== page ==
“Today is the anniversary of Kristallnacht, the night in 1938 when German Nazis coordinated a nationwide attack on Jewish homes, businesses, and synagogues. The attack was inspired by the murder of a German diplomat by a Jew in Paris. When Hitler heard the news, he got the idea to stage a mass uprising in response. He and Joseph Goebbels contacted storm troopers around the country and told them to attack Jewish buildings, but to make the attacks look like spontaneous demonstrations. The police were told not to interfere with the demonstrators, but instead to arrest the Jewish victims. Firefighters were told only to put out fires in any adjacent Aryan properties. Everyone cooperated.
“In all, more than 1,000 synagogues were burned or destroyed. Rioters looted about 7,500 Jewish businesses and vandalized Jewish hospitals, homes, schools, and cemeteries. Many of the attackers were neighbors of the victims. The Nazis confiscated any compensation claims that insurance companies paid to Jews. They also imposed a huge collective fine on the Jewish community for having supposedly incited the violence. The event was used to justify barring Jews from schools and most public places, and forcing them to adhere to new curfews. In the days following, thousands of Jews were sent to concentration camps.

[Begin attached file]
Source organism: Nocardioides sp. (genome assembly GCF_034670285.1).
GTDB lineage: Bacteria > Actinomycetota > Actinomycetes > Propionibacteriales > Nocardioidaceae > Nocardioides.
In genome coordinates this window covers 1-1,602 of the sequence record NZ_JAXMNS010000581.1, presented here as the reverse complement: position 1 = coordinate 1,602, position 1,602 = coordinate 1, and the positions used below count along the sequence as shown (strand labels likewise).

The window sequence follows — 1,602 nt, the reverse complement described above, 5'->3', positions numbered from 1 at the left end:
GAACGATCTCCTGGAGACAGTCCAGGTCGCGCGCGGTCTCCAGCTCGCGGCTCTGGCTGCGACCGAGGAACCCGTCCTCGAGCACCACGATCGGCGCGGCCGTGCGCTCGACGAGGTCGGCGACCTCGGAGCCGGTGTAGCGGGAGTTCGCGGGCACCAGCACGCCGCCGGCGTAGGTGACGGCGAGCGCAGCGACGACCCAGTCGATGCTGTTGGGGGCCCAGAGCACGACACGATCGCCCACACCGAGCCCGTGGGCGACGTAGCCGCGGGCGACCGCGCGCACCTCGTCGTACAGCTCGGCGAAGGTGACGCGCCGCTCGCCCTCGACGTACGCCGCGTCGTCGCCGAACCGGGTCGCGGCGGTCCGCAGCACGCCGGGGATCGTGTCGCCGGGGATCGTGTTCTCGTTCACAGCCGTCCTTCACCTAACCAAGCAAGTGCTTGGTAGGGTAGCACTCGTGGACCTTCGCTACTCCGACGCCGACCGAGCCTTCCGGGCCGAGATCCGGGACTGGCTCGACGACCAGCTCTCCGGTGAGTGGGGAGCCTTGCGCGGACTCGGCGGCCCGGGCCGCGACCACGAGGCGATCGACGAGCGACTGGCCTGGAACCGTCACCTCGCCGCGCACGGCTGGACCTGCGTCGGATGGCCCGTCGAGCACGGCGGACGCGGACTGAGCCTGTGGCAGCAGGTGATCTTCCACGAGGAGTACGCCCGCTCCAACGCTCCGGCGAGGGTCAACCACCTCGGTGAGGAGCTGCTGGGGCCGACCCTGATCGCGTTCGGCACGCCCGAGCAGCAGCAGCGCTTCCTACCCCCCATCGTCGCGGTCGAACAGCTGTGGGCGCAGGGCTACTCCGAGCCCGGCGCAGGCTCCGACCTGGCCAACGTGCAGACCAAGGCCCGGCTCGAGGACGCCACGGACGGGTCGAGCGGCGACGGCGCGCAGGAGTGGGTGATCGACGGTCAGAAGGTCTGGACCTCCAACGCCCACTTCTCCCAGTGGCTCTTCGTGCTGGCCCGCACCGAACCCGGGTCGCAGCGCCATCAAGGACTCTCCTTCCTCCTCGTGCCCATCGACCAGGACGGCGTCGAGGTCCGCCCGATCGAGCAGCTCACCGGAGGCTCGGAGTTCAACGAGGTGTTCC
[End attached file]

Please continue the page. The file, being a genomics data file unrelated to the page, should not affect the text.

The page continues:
“The event was called Kristallnacht, which means, “Night of Broken Glass.” It’s generally considered the official beginning of the Holocaust. Before that night, the Nazis had killed people secretly and individually. After Kristallnacht, the Nazis felt free to persecute the Jews openly, because they knew no one would stop them.”
from “The Writer’s Almanac,” on Minnesota Public Radio, 09 Nov 2013, 8 am EST (underlining added)
link to program website
QUESTION: Can you briefly describe one other example of twentieth-century tyranny from somewhere else in the world? What does Shakespeare’s play reveal about the tyrant’s mind?